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Training 1.2 - Deloading  

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Have you ever felt weak at the gym? No! It is not about picking the wrong weight to work with, it is the moment that moving a warm-up weight feels like you are hitting a PR. Or, you are feeling stressed before training. If so, this topic might be handy to you.

A deload can be planned ahead in periodization or by improvisation. For the latter one, deload is needed when you are physically and mentally exhausted. Feel free to go for a deload if you are feeling stressed/exhausted in the gym, especially when you notice a performance drop. For instance, hitting a plateau, low energy level, stuck at sticking points or even reduced endurance are the signs of deloading. There is no fun to train at all when you are feeling washed out, right? On the other hand, talking about the mental part, deload when you are feeling weak and not motivated to train. It’s as simple as that!

What should I do during a deload then?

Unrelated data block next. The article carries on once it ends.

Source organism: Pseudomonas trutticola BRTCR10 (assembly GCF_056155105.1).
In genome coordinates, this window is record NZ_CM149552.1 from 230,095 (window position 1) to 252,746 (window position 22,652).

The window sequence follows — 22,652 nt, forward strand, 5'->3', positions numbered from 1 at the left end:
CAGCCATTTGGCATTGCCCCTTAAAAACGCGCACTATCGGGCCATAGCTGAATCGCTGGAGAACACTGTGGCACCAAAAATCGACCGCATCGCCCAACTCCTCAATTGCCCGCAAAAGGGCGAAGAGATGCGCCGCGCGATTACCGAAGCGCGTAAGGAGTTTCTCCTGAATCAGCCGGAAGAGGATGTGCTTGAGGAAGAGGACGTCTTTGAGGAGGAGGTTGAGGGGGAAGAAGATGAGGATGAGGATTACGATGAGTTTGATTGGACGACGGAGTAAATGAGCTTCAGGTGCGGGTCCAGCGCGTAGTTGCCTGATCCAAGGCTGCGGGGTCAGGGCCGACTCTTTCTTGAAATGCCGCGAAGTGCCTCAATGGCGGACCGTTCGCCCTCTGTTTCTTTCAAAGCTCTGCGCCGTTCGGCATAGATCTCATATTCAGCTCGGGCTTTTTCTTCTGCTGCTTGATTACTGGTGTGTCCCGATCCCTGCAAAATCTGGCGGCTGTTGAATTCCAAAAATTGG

In general, there are 3 ways to deload.

  1. Reduction in volume In this deload approach, you will keep the intensity of the exercises but with half of the sets you perform normally. This is beneficial for lifters who are preparing for a meet or amateurs who are having a strength-oriented program.

  2. Reduction in intensity For this type of deload week, you will keep the volume of training but with less intensity of the exercises you perform. Using 40-60% of your 1RM for all exercises is recommended. This is beneficial for amateurs who are not looking for a competition but still want to maintain a higher level of performance.

  3. Changes in forms of exercises This type of deload is good for those who are not preparing for competitions or not worried about performance drop. It is a great chance to switch the focus from maxing out to some other purposes, such as improving mobility, form check, or even go for a hike to stay active while not touching the weights.

Deloading is not a label for losers but who are training hard and smart at the same time, we call it efficiency. A proper deload may help you break through training plateaus and prevent injuries caused by overtraining. Hope you found the above information is helpful and stay tuned for more interesting content!

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